Big Changes to Public Service Loan Forgiveness Program
This is an interview with a Snowball Wealth Community member, Sofia Bastida.
I’m a first-gen Latina who went to a private university and ended up graduating with six-figure debt. Neither of my parents knew much about finances nor how to fund college, but they made enough to be placed into the middle-income class, so I did not get much financial aid as I didn’t qualify for pell or state grants. So yes, I had to take out student and parent loans, not knowing much about anything loan-related. However, I have taken the initiative to expand my knowledge and learn about personal finance. I am very proud to say that I paid this six-figure debt off in 26 months without making a six-figure salary –– all while living independently.
I would say look at where your money is going. In my experience, when I really looked at my spreadsheets, I began to see the discrepancies between how much money I was bringing in and where it was going. Some months I was paying about $2,000 towards my student debt, while other months, I was paying $5,000. I wasn’t fully aware of how much I should have been allocating or I was using that money towards things I didn’t really need such as clothes or eating out. My advice is to be intentional with how you spend your money.
I would also say it has a lot to do with mindset. I typically found articles of lawyers and doctors who paid off their six-figure debt in three years and it felt so unrealistic for me throughout my journey because I didn’t make the salary that they did. But I think trying to adjust your mindset to accept that you don’t have to make this huge, crazy salary to pay off your debt is key. On top of that, you need to ask yourself if you really want to be debt-free. Because if you do, you’ll make an aggressive plan, but if it’s not a high priority, you’re going to keep making excuses.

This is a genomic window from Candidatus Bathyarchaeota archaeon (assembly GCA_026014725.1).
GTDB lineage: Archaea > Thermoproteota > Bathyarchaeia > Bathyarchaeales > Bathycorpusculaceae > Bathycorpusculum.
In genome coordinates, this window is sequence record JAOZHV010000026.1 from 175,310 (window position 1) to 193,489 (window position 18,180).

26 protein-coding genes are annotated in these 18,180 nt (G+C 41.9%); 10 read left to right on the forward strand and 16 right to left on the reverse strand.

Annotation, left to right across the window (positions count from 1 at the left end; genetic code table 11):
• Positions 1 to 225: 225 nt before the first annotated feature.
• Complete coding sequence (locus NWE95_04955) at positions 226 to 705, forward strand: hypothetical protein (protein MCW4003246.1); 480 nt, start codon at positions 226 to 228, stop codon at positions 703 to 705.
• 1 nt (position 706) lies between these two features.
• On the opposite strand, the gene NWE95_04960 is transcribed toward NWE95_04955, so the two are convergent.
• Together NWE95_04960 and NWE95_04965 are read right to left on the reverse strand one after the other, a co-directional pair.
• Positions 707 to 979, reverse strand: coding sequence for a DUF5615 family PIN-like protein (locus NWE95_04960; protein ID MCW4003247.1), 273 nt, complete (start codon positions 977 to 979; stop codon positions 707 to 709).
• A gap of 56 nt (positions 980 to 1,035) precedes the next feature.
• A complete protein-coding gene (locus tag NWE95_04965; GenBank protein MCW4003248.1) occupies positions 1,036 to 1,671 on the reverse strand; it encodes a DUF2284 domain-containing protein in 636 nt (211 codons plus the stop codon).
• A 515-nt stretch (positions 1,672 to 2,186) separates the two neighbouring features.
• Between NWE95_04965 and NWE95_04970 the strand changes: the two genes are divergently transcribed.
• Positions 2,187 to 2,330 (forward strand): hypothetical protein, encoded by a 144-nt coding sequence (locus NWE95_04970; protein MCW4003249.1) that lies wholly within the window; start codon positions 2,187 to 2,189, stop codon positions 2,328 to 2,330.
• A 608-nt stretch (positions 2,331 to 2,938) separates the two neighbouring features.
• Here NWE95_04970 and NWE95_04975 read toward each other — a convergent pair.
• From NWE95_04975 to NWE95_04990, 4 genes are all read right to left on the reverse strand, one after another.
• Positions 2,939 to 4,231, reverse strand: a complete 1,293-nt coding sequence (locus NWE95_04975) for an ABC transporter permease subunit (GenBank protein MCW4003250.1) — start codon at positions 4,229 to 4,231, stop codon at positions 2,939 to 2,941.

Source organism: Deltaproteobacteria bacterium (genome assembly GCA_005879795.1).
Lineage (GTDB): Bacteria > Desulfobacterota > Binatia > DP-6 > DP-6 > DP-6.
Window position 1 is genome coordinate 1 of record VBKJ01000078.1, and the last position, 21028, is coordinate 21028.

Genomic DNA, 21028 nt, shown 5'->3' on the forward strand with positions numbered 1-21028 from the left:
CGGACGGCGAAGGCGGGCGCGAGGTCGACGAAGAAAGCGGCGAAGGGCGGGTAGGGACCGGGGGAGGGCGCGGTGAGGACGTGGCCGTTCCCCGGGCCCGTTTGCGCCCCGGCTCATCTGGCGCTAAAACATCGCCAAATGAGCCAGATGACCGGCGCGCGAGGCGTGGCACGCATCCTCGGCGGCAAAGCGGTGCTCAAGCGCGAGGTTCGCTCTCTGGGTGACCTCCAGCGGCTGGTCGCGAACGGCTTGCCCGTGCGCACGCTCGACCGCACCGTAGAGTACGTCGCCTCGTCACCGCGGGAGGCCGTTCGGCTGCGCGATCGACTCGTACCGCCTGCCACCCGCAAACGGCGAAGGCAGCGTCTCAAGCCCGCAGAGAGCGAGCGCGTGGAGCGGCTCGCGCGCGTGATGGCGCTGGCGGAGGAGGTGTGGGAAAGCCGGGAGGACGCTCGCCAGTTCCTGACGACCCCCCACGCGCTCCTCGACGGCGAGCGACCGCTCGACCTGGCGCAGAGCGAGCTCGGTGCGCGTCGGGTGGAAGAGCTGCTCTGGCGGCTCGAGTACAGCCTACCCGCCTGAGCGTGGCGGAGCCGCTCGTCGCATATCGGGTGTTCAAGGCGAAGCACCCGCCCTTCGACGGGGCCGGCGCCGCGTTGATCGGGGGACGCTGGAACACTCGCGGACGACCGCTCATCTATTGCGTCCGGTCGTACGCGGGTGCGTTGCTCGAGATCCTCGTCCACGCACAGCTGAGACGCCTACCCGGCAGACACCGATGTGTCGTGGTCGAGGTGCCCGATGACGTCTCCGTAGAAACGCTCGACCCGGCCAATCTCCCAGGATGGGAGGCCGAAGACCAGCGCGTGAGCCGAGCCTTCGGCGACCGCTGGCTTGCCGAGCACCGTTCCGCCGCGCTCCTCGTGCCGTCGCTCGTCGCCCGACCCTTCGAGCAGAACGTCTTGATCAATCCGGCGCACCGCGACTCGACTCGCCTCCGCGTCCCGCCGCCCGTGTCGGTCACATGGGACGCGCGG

At the time, I didn’t know, but I was essentially using the Avalanche method. Mathematically, it made more sense to me, so I started paying off the debts with the higher interest rates first. I also chose to refinance my mom’s Parent PLUS loan into my name because my credit score was good enough that I managed to get a much lower interest rate. Furthermore, I cut a lot of my expenses and became more aware of personal finance overall. When I lived in New York, I was not living glamorously and made a lot of sacrifices such as having to couch surf with a friend for a few weeks and subleasing until I found a permanent spot. You could choose to live in this glamorous apartment in Manhattan where the expense would be almost your whole paycheck or you can live in a different borough for a lower cost, more space, and still have a nice apartment. I would say rent is one of the most significant expenses, so really spend extra time looking for a relatively cheaper apartment if you’re planning on moving.
During my junior year of college, I realized how much in student loans I was accumulating so instead of continuously taking out loans, I reached out to my advisor and Associate Dean. We mapped out my whole graduation plan on a whiteboard so I can graduate early. That was when I started taking my financial literacy seriously. I was initially in a five-year program, but I managed to complete it in three and a half years. Even though my advisor and Associate Dean advised against my plan, I was adamant about completing it relatively quickly because I already had an insane amount of student debt.